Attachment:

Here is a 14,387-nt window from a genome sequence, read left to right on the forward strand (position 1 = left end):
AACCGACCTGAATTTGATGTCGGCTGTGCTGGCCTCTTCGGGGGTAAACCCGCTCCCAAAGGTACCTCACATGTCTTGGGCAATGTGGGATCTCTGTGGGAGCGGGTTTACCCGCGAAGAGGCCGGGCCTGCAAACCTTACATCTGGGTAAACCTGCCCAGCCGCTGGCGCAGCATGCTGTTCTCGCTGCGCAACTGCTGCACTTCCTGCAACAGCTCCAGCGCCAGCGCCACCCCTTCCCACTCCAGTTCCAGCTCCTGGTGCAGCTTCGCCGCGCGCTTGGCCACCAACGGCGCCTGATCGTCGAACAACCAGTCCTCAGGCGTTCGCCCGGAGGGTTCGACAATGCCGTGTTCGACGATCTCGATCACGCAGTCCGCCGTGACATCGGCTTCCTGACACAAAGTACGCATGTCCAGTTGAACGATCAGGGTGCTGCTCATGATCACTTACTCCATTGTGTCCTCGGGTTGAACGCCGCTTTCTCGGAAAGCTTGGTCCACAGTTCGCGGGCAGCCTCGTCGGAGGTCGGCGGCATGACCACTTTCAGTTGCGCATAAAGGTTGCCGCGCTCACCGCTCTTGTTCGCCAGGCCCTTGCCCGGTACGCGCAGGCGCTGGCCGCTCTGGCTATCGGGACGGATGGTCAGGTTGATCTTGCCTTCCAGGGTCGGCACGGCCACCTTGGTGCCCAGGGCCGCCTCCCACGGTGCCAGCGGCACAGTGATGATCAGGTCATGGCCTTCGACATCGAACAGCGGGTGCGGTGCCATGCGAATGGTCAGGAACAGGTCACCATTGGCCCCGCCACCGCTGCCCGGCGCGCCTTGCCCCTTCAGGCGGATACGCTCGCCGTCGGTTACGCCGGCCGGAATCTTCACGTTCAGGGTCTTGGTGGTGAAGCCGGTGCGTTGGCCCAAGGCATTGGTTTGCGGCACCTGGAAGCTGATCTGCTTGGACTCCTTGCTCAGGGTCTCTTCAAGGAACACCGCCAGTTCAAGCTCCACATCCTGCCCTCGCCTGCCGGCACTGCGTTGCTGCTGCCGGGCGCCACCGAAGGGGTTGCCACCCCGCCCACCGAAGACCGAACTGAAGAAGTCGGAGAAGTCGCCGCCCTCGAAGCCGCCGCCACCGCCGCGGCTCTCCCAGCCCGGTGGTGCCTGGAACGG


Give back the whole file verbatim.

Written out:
Here is a 14,387-nt window from a genome sequence, read left to right on the forward strand (position 1 = left end):
AACCGACCTGAATTTGATGTCGGCTGTGCTGGCCTCTTCGGGGGTAAACCCGCTCCCAAAGGTACCTCACATGTCTTGGGCAATGTGGGATCTCTGTGGGAGCGGGTTTACCCGCGAAGAGGCCGGGCCTGCAAACCTTACATCTGGGTAAACCTGCCCAGCCGCTGGCGCAGCATGCTGTTCTCGCTGCGCAACTGCTGCACTTCCTGCAACAGCTCCAGCGCCAGCGCCACCCCTTCCCACTCCAGTTCCAGCTCCTGGTGCAGCTTCGCCGCGCGCTTGGCCACCAACGGCGCCTGATCGTCGAACAACCAGTCCTCAGGCGTTCGCCCGGAGGGTTCGACAATGCCGTGTTCGACGATCTCGATCACGCAGTCCGCCGTGACATCGGCTTCCTGACACAAAGTACGCATGTCCAGTTGAACGATCAGGGTGCTGCTCATGATCACTTACTCCATTGTGTCCTCGGGTTGAACGCCGCTTTCTCGGAAAGCTTGGTCCACAGTTCGCGGGCAGCCTCGTCGGAGGTCGGCGGCATGACCACTTTCAGTTGCGCATAAAGGTTGCCGCGCTCACCGCTCTTGTTCGCCAGGCCCTTGCCCGGTACGCGCAGGCGCTGGCCGCTCTGGCTATCGGGACGGATGGTCAGGTTGATCTTGCCTTCCAGGGTCGGCACGGCCACCTTGGTGCCCAGGGCCGCCTCCCACGGTGCCAGCGGCACAGTGATGATCAGGTCATGGCCTTCGACATCGAACAGCGGGTGCGGTGCCATGCGAATGGTCAGGAACAGGTCACCATTGGCCCCGCCACCGCTGCCCGGCGCGCCTTGCCCCTTCAGGCGGATACGCTCGCCGTCGGTTACGCCGGCCGGAATCTTCACGTTCAGGGTCTTGGTGGTGAAGCCGGTGCGTTGGCCCAAGGCATTGGTTTGCGGCACCTGGAAGCTGATCTGCTTGGACTCCTTGCTCAGGGTCTCTTCAAGGAACACCGCCAGTTCAAGCTCCACATCCTGCCCTCGCCTGCCGGCACTGCGTTGCTGCTGCCGGGCGCCACCGAAGGGGTTGCCACCCCGCCCACCGAAGACCGAACTGAAGAAGTCGGAGAAGTCGCCGCCCTCGAAGCCGCCGCCACCGCCGCGGCTCTCCCAGCCCGGTGGTGCCTGGAACGG